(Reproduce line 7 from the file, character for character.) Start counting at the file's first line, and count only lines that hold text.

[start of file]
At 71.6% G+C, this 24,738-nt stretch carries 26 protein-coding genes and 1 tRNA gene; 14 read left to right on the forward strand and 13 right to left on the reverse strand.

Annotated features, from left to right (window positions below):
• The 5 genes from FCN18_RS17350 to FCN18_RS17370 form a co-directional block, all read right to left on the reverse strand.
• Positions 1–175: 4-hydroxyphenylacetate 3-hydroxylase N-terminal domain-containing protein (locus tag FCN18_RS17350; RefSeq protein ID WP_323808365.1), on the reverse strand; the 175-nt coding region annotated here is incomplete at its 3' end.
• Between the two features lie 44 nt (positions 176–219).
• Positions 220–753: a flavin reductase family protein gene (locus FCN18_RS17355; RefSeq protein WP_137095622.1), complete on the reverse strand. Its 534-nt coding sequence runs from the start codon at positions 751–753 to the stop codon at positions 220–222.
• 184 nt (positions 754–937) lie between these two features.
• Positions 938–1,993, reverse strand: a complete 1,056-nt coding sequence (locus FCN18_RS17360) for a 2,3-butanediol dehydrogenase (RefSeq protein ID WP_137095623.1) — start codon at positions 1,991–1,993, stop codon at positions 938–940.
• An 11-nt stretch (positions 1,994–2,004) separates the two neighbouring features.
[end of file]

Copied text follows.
• 184 nt (positions 754–937) lie between these two features.